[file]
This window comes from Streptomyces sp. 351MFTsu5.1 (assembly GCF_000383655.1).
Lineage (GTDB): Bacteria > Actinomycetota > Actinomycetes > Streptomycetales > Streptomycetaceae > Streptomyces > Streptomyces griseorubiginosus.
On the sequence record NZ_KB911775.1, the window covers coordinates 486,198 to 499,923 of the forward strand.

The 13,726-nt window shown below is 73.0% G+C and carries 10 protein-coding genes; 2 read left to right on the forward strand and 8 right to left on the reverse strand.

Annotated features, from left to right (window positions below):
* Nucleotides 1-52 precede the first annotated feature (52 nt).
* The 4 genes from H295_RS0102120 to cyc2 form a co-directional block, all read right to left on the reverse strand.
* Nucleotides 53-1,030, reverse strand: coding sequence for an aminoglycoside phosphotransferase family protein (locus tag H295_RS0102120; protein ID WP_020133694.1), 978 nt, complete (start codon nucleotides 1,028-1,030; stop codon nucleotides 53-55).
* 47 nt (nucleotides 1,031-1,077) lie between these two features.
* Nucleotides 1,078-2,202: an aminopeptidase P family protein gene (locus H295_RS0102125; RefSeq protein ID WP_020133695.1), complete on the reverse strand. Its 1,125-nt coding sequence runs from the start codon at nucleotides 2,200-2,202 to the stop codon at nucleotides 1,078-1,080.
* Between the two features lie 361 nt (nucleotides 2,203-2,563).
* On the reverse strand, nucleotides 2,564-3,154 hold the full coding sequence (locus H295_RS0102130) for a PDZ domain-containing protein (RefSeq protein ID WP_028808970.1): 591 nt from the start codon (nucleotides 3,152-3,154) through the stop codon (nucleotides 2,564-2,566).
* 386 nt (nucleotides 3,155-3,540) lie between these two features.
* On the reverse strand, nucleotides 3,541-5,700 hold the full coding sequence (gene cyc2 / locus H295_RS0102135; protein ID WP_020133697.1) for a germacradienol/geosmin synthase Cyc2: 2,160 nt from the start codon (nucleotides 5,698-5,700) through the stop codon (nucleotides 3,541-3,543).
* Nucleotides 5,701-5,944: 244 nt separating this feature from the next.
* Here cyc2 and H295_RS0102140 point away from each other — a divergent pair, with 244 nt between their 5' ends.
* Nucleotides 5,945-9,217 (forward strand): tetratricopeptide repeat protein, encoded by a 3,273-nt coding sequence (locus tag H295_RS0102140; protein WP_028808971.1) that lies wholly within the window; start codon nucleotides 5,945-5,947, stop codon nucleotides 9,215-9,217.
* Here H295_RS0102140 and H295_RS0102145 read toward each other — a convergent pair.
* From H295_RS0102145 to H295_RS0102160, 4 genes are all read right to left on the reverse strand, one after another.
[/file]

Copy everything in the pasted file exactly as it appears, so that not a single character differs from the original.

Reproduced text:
This window comes from Streptomyces sp. 351MFTsu5.1 (assembly GCF_000383655.1).
Lineage (GTDB): Bacteria > Actinomycetota > Actinomycetes > Streptomycetales > Streptomycetaceae > Streptomyces > Streptomyces griseorubiginosus.
On the sequence record NZ_KB911775.1, the window covers coordinates 486,198 to 499,923 of the forward strand.

The 13,726-nt window shown below is 73.0% G+C and carries 10 protein-coding genes; 2 read left to right on the forward strand and 8 right to left on the reverse strand.

Annotated features, from left to right (window positions below):
* Nucleotides 1-52 precede the first annotated feature (52 nt).
* The 4 genes from H295_RS0102120 to cyc2 form a co-directional block, all read right to left on the reverse strand.
* Nucleotides 53-1,030, reverse strand: coding sequence for an aminoglycoside phosphotransferase family protein (locus tag H295_RS0102120; protein ID WP_020133694.1), 978 nt, complete (start codon nucleotides 1,028-1,030; stop codon nucleotides 53-55).
* 47 nt (nucleotides 1,031-1,077) lie between these two features.
* Nucleotides 1,078-2,202: an aminopeptidase P family protein gene (locus H295_RS0102125; RefSeq protein ID WP_020133695.1), complete on the reverse strand. Its 1,125-nt coding sequence runs from the start codon at nucleotides 2,200-2,202 to the stop codon at nucleotides 1,078-1,080.
* Between the two features lie 361 nt (nucleotides 2,203-2,563).
* On the reverse strand, nucleotides 2,564-3,154 hold the full coding sequence (locus H295_RS0102130) for a PDZ domain-containing protein (RefSeq protein ID WP_028808970.1): 591 nt from the start codon (nucleotides 3,152-3,154) through the stop codon (nucleotides 2,564-2,566).
* 386 nt (nucleotides 3,155-3,540) lie between these two features.
* On the reverse strand, nucleotides 3,541-5,700 hold the full coding sequence (gene cyc2 / locus H295_RS0102135; protein ID WP_020133697.1) for a germacradienol/geosmin synthase Cyc2: 2,160 nt from the start codon (nucleotides 5,698-5,700) through the stop codon (nucleotides 3,541-3,543).
* Nucleotides 5,701-5,944: 244 nt separating this feature from the next.
* Here cyc2 and H295_RS0102140 point away from each other — a divergent pair, with 244 nt between their 5' ends.
* Nucleotides 5,945-9,217 (forward strand): tetratricopeptide repeat protein, encoded by a 3,273-nt coding sequence (locus tag H295_RS0102140; protein WP_028808971.1) that lies wholly within the window; start codon nucleotides 5,945-5,947, stop codon nucleotides 9,215-9,217.
* Here H295_RS0102140 and H295_RS0102145 read toward each other — a convergent pair.
* From H295_RS0102145 to H295_RS0102160, 4 genes are all read right to left on the reverse strand, one after another.